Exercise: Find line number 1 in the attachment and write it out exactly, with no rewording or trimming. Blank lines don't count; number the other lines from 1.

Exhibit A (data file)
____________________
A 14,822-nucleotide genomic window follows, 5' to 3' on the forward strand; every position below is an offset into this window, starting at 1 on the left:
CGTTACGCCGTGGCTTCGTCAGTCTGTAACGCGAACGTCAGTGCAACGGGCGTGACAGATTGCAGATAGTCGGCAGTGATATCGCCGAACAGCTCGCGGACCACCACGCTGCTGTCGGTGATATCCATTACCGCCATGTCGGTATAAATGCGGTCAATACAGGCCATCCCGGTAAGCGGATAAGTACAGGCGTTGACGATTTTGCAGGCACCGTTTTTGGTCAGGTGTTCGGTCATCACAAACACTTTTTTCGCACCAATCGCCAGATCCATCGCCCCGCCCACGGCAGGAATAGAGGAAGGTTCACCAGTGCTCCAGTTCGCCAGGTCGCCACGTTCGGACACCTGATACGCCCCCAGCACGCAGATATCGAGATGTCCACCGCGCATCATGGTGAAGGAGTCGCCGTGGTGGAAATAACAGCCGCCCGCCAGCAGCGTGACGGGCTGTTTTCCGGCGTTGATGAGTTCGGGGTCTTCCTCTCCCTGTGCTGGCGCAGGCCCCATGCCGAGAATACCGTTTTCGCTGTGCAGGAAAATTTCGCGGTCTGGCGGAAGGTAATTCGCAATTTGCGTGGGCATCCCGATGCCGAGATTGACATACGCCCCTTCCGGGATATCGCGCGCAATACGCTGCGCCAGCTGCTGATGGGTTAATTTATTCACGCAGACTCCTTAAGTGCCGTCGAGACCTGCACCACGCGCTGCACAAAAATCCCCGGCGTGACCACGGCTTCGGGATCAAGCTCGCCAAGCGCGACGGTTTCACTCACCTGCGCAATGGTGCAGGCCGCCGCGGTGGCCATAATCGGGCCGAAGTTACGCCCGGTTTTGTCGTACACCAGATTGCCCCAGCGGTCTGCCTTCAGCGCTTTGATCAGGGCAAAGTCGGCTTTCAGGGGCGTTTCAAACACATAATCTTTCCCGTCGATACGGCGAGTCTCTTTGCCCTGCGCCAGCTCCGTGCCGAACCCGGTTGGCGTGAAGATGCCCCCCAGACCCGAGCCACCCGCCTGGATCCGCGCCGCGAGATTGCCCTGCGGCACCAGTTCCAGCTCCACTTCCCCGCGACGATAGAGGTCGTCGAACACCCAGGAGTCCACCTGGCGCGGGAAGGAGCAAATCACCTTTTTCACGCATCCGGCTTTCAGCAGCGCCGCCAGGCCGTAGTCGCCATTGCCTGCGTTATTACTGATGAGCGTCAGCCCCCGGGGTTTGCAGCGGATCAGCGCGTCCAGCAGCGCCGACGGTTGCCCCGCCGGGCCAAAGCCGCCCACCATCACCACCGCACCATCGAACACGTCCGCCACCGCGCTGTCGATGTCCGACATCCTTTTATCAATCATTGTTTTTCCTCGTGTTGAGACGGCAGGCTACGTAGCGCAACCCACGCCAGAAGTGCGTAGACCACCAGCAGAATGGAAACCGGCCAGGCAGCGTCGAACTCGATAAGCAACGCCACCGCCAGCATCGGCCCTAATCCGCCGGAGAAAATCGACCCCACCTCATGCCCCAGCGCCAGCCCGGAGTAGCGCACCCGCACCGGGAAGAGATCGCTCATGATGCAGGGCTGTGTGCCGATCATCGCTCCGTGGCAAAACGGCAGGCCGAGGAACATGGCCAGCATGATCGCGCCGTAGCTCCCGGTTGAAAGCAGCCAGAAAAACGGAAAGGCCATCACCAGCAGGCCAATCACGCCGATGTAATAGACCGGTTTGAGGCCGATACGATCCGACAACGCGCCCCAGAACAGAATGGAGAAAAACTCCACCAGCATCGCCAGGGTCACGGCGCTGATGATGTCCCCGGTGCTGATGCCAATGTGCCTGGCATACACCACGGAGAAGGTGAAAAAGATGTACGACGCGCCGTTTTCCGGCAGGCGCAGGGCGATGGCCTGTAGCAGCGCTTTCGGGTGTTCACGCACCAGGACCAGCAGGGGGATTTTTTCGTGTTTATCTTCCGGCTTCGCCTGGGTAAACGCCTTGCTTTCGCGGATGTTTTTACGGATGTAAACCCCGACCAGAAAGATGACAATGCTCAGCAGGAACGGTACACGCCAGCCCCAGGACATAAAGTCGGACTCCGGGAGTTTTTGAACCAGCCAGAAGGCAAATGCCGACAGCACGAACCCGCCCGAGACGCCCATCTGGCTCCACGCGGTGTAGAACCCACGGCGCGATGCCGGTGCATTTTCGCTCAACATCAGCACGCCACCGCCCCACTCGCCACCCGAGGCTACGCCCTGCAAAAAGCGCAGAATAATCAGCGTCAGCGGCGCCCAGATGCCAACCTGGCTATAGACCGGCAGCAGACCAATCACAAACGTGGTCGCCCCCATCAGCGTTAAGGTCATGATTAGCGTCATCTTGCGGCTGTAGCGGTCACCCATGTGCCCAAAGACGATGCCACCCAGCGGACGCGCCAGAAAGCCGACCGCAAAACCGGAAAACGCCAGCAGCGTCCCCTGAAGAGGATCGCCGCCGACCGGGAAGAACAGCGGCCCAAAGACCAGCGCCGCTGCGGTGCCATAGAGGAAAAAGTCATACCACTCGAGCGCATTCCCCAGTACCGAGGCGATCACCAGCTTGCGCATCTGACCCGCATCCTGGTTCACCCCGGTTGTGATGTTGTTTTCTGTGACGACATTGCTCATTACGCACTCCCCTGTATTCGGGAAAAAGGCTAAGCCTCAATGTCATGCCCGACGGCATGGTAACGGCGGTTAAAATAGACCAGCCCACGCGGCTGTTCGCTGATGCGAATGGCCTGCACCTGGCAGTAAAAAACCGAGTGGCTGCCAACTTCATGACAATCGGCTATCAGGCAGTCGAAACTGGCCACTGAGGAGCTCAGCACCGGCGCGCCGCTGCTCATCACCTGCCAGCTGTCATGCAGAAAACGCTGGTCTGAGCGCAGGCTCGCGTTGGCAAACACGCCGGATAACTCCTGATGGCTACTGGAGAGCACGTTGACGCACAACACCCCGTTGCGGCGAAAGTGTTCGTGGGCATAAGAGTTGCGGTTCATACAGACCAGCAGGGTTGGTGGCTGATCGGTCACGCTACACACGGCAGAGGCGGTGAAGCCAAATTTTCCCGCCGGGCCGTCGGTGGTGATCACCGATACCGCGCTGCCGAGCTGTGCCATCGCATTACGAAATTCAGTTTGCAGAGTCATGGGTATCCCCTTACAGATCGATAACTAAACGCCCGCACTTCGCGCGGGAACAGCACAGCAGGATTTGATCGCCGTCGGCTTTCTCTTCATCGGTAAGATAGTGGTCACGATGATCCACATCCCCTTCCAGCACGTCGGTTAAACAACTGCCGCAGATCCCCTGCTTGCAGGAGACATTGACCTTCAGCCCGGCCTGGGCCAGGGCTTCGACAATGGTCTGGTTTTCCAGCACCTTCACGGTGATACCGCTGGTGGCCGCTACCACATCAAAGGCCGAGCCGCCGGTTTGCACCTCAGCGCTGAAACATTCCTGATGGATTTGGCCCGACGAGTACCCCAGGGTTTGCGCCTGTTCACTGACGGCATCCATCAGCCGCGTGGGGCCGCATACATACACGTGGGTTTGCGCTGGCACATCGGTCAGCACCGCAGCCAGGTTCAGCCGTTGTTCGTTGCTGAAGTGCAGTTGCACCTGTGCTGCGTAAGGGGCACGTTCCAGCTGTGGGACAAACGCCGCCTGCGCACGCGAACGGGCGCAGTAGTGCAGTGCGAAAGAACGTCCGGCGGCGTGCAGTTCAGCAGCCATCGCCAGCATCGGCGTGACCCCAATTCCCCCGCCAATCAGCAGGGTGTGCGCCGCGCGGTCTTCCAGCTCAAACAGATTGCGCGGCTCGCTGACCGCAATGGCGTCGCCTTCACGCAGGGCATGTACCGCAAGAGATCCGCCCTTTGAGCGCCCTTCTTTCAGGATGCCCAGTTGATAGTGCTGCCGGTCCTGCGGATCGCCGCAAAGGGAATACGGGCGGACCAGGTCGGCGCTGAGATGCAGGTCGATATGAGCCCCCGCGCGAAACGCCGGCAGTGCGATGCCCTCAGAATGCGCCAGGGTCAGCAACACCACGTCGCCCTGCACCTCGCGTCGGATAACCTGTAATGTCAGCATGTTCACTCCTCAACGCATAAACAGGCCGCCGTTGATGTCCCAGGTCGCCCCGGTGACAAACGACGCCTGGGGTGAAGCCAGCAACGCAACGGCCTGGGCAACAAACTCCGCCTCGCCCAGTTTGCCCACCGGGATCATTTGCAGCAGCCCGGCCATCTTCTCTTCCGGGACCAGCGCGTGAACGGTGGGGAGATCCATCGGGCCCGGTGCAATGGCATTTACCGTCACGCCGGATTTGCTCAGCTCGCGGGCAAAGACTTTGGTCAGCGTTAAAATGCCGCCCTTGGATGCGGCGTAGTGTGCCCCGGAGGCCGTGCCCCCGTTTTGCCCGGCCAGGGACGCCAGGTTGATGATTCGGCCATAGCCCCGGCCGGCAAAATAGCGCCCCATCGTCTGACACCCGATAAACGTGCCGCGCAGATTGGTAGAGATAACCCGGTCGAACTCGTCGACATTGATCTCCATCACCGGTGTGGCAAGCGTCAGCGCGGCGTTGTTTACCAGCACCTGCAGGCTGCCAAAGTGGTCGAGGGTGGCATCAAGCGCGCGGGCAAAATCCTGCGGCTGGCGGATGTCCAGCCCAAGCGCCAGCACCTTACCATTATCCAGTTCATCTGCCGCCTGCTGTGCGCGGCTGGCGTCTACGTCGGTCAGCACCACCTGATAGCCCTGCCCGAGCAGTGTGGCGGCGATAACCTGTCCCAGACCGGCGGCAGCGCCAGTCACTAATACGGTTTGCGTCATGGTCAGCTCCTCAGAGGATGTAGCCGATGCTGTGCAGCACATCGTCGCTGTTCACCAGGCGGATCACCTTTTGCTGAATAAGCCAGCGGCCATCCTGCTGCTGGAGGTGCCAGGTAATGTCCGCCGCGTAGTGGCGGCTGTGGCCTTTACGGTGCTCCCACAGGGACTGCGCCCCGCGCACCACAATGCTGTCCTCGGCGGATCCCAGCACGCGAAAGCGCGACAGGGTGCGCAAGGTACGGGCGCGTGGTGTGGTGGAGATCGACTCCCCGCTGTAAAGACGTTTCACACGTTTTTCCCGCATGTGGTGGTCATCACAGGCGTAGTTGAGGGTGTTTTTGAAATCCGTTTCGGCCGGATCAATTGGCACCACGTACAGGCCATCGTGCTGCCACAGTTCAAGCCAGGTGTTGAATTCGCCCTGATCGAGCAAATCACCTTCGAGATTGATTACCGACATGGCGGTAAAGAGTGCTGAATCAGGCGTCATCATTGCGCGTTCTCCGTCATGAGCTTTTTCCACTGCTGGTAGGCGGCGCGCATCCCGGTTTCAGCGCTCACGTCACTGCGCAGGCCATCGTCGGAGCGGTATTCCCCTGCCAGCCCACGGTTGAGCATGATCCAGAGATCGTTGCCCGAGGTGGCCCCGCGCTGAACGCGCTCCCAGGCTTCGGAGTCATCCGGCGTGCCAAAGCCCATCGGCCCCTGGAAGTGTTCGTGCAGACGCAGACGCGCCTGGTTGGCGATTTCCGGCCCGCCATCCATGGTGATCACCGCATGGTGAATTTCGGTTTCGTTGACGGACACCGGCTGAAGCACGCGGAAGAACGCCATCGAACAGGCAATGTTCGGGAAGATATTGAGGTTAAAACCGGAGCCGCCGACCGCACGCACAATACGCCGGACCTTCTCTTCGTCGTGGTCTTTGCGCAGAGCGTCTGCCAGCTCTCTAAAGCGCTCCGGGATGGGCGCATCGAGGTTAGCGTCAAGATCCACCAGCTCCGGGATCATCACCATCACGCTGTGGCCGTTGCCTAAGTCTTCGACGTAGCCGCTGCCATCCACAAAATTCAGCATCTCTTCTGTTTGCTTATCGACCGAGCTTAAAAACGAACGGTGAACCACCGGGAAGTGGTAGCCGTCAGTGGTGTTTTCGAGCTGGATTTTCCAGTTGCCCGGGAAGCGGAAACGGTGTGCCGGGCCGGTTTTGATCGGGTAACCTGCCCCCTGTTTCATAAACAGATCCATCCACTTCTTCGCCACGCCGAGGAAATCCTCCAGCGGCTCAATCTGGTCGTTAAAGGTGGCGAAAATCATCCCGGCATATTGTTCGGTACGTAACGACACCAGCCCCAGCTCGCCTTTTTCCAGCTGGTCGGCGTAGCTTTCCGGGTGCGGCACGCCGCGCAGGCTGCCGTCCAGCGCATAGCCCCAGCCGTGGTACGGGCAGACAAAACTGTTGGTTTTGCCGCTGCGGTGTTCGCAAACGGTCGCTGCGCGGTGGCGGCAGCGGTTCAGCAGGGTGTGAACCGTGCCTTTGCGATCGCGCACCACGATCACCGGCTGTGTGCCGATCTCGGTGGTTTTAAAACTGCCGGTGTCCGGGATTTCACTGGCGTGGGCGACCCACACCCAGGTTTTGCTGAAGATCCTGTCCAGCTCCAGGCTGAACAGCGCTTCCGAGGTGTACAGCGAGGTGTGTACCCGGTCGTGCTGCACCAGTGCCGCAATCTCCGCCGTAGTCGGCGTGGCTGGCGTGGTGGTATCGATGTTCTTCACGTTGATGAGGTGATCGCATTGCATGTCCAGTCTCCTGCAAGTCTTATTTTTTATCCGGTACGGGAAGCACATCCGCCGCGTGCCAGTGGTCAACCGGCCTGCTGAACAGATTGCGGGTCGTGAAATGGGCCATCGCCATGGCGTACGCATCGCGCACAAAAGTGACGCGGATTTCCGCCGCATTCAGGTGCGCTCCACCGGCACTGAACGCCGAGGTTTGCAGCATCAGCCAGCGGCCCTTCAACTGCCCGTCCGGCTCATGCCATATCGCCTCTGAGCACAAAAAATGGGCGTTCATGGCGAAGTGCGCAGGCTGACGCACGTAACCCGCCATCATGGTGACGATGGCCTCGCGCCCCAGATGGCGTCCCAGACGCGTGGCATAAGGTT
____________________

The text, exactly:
A 14,822-nucleotide genomic window follows, 5' to 3' on the forward strand; every position below is an offset into this window, starting at 1 on the left: